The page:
Join Fred Kofman for an in-depth discussion in this video Moving to response-ability, part of Powerless to Powerful: Taking Control.
- The story of the victim is always justifying. It's true bad things happen to us all the time. They happen to us as individuals. They happen to us as teams. They happen to us as families. They happen to us as communities. And whenever something bad happens, the first reaction is to look for who to blame or what to blame, and to feel that it's not our fault, that we're okay. As I said, the price of that is that we don't see the opportunities to respond to the situation.
We don't see how we were a part of creating the situation, how we participated in the problem. But if we don't see ourselves as part of the problem, we cannot see ourselves as part of the solution. I didn't break it, I don't have to fix it. Well, that's a bad way to think. That's a poor way to think because, even though you didn't break it, you may be suffering from it. So anything that causes suffering, it's your problem in the sense that you can take responsibility to do something about it.
The victim precisely avoids responsibility. But what the victim doesn't see is that he or she are also avoiding response-ability. They are giving away their ability to respond to the situation. It's not a matter of blaming the victim. You're not responsible for what happens to you. Sometimes you are, but most of the time you are not. But you are able to respond to what happens to you.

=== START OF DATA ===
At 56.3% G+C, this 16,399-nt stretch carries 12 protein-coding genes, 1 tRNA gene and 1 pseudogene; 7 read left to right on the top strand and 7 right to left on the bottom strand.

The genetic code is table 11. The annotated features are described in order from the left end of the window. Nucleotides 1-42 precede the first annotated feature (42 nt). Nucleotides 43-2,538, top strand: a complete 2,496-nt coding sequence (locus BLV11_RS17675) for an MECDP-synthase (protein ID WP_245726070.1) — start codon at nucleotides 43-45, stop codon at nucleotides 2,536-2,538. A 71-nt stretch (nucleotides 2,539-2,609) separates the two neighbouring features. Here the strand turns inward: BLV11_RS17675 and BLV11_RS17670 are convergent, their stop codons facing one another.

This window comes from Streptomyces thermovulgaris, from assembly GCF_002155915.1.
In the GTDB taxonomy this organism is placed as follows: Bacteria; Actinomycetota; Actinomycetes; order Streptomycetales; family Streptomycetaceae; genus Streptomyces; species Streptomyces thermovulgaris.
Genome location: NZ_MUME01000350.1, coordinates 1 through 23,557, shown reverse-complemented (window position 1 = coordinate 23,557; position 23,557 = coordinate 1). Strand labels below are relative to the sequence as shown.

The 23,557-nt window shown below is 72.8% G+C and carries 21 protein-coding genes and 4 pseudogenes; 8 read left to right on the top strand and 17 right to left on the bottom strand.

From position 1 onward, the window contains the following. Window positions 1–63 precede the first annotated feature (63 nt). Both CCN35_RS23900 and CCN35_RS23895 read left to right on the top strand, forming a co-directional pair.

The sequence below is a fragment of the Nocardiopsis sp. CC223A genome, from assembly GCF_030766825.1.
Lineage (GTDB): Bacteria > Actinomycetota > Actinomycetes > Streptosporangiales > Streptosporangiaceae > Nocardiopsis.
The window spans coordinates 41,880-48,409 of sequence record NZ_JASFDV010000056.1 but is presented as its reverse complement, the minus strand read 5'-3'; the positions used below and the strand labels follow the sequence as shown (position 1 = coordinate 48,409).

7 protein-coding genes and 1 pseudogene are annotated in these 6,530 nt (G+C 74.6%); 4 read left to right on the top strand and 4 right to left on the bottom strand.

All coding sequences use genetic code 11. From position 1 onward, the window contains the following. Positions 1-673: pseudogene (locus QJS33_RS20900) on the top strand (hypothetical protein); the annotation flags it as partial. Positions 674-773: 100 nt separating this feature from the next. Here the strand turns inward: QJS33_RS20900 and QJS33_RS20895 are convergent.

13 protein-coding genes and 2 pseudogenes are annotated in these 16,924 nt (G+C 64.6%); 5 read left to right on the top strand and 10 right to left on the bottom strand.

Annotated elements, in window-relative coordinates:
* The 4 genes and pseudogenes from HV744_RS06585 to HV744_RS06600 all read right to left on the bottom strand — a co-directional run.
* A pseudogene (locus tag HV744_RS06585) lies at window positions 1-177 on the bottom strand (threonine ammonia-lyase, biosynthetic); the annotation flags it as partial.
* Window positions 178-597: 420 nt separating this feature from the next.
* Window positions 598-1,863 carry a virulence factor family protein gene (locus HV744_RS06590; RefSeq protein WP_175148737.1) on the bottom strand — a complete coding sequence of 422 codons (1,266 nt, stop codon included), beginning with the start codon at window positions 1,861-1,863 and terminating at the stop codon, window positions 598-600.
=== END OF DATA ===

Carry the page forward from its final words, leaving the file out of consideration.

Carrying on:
That's the shift away from the victim. So take a look around you. Take a listen around you, and notice how prevalent the story of the victim is. With this distinction, you can go to your next meeting and every time that some goes wrong, listen to how people explain things. Turn on the news and listen for the explanation of bad things. Look at the newspaper. Listen to politicians. Look at the TV. Hear what your family members are saying. I guarantee once you start, you'll go crazy.
You'll say, "Oh, my God, this is like fish in the water." Nobody realizes that we live in an ocean of victimhood. We are all telling stories of being victims and we don't notice because we're all doing it. But now you'll stop. Now you'll start looking at that. And when you look at it from the outside, you'll freak out. So please relax, you know, we've been doing it for thousands of years and we survived as humanity, but we've survived miserably. It's so much better. It can be so much better if we stop the story and we start telling a different one.
But before we change, we must be aware of the way things are. So just take some time and listen for the story of the victim.